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Before the Committee on Veterans’ Affairs United States Senate Regarding VVA Legislative Priorities for the 111th Congress

January 28, 2009

Good morning, Senator Akaka, Senator Burr, and other members of this distinguished committee. On behalf of the members of Vietnam Veterans of America and our families, I am pleased to present to you VVA’s main legislative priorities for the 111th Congress.

Too often, it seems to many that the government puts off dealing with the healthcare problems of entire generations of veterans. For instance, the Gulf War has been over almost twenty years and the government is finally confronted with evidence that is difficult to refute that there are real maladies associated with military service, illnesses that do not constitute as “syndrome” but are real and debilitating nevertheless. The government’s actions are unacceptable. Hence the need for legislative remedies. What follows are priorities that, if enacted and enforced, will, it is our belief and our hope, make the VA more efficient in caring for our nation’s veterans.

Enact legislation to provide Advance Appropriations to fund veterans’ health care. On this issue, VVA is in lockstep with the other veterans service organizations that have come together in The Partnership for Veterans Health Care Budget Reform. This is our main priority. If legislation is enacted to make Advance Appropriations for the Veterans Health Administration the law of the land, it will enable VA managers, at VA medical centers and VISNs, to actually plan for the next fiscal year while Congress debates the budget. And, while Congress has been quite generous to veterans in the 110th Congress, as you are well aware, Congress has been late 19 out of the past 22 years in passing the budget. We believe that Advance Appropriations will solve many of the problems encountered by the VHA, and will enable veterans health care to realize a predictable, reliable, sufficient and, perhaps most important, timely funding stream.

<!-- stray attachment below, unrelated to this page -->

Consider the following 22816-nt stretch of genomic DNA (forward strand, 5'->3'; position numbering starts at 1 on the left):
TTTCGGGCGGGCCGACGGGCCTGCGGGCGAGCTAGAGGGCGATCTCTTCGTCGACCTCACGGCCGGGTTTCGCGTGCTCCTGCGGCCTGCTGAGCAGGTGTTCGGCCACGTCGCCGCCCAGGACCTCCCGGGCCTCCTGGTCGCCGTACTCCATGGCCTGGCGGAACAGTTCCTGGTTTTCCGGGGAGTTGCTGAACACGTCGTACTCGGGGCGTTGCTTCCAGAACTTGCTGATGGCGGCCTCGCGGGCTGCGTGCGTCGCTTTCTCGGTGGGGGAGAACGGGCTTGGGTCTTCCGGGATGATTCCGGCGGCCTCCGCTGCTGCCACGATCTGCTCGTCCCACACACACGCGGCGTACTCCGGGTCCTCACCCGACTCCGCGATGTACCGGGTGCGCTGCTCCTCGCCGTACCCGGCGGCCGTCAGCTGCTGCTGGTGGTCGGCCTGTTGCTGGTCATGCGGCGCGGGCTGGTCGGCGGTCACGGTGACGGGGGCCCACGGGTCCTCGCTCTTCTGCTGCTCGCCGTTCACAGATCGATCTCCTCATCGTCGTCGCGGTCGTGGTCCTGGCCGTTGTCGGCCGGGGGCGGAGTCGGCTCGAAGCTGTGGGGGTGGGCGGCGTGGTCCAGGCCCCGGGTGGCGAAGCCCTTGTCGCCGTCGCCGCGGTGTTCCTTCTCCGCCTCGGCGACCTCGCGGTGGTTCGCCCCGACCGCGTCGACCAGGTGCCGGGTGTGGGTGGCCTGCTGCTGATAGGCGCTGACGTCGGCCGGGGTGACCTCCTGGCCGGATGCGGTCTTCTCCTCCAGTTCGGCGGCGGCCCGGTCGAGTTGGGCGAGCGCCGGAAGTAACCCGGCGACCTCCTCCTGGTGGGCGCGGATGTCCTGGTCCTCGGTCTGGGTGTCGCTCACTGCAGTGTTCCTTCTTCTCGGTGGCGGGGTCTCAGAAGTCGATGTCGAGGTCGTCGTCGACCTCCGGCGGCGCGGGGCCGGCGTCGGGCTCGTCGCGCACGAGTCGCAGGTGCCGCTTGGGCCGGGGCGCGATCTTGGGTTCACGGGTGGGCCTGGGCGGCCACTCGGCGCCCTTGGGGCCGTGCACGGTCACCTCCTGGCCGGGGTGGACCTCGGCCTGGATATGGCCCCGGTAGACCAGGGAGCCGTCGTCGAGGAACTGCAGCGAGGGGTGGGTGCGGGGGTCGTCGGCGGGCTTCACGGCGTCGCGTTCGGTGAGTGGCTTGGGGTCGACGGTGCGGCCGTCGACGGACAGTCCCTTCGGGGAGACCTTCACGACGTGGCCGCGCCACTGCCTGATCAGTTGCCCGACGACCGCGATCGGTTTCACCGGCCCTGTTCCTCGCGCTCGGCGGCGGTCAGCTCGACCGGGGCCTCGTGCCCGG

Legislation also should ensure the restoration of eligibility by 2012 for all Priority 8 veterans who choose to use the VA health care system. To ensure that the system can accommodate them, we believe Congress should mandate that the VA increase the income ceiling by $5,000 every six months. We do not advocate the wholesale entry of Priority 8s into the system, as the system will be overrun. But you will be wise to note that Priority 8 veterans, along with Priority 7s, account for 40 percent of third-party reimbursements into the VA’s coffers. To a very great extent, they do pay for themselves.

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